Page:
"We call it our rolling laboratory," Ross said of UPS efforts to find the best clean fuel mix for its short-, medium- and long-haul vehicles. "It's all about getting the best fuel savings."
Jim Bruce, an alternative fuel expert for UPS, said heavy trucks use up to 100 gallons a day in diesel, while the LNG vehicles need only a 5 percent mix of diesel for ignition.
"We're saving hundreds of gallons of diesel fuel per truck. And you know a big chunk of that is coming from oil supplies from the Middle East," Bruce said.
About 500 people work at the UPS facility, which is near McCarran International Airport. Several hundred of them have been invited to hear Obama's 10 a.m. speech at the plant, according to UPS.
Local officials also are expected to attend, but the public wasn't invited.
Bruce said workers spent much of this week cleaning the place from top to bottom.
"The facility is being scrubbed and painted until you can eat your dinner on the floor," Bruce said.
Obama didn't stay Wednesday night on the Strip but decided to sleep in a suburban hotel so he wouldn't obstruct traffic, Las Vegas Mayor Carolyn Goodman said.
Goodman was the only elected official who greeted Obama at the airport Wednesday night.
"I think everyone is trying to protect their positions," Goodman said of the absence of other prominent Nevada politicians -- perhaps Democrats who might not want to appear with the president in a close election year or Republicans who don't agree with his policies.
Her reason for acting as a local ambassador to Obama was simple.
"He's president of the United States, and we need his help," said Goodman, an independent who doesn't plan to endorse anyone in the presidential election. "Let's get the show on the road."
The president lingered on the plane for about 20 minutes so a commercial flight with a medical emergency could land. The motorcade needed to drive across the tarmac on its way out.
White House officials said Obama's UPS stop is aimed at highlighting "the importance of American workers developing American-made energy" for "an economy that's built to last."
Developing an economy "built to last" was the theme of Obama's Tuesday speech.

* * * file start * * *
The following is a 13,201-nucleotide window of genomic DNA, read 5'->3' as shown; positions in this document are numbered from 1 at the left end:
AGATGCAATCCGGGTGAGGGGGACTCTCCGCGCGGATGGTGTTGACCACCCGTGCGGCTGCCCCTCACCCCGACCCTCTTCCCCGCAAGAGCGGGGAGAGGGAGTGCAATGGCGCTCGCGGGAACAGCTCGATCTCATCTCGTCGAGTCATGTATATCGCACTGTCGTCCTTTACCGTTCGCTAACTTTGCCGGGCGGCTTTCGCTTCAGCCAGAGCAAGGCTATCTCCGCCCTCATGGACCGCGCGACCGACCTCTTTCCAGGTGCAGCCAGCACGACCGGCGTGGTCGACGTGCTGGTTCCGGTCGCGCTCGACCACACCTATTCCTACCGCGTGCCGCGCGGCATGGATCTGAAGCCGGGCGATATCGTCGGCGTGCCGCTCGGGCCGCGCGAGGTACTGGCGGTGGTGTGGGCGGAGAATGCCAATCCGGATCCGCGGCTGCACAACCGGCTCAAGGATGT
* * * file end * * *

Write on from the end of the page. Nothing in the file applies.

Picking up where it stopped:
After Obama's Las Vegas stop, the president is scheduled to visit the Buckley Air Force Base in Aurora, Colo. There, he will promote energy security before heading to Michigan tonight.
Obama plans to make several other announcements today aimed at developing more energy, including new oil lease sales in the Gulf of Mexico, administration officials said.
The president outlined the plans in his State of the Union address, including:
■ Making 38 million acres available in the Gulf of Mexico for oil lease sales, which could result in the production of 1 billion barrels of oil and 4 trillion cubic feet of natural gas.
■ Offering new incentives for medium- and heavy-duty trucks that run on natural gas or other alternative fuels, launching a competitive grant program to support communities developing clean energy, and supporting programs to convert municipal buses and trucks to run on natural gas.
■ Supporting clean energy manufacturing with tax incentives, which could create up to 100,000 jobs, and the Production Tax Credit to support investment in wind and solar technologies.
■ Opening public lands to private investment in clean energy and issuing permits for 10 gigawatts of renewable generation capacity by the end of 2012, enough to power 3 million homes.
■ Committing the Navy to adding 1 gigawatt of renewable energy from solar, wind and geothermal to its installations, enough to power 250,000 homes.
Stephens Media Washington Bureau Chief Steve Tetreault and Las Vegas Review-Journal reporter Trevon Milliard contributed to this story. Contact reporter Laura Myers at email@example.com or 702-387-2919. Follow @lmyerslvrj on Twitter.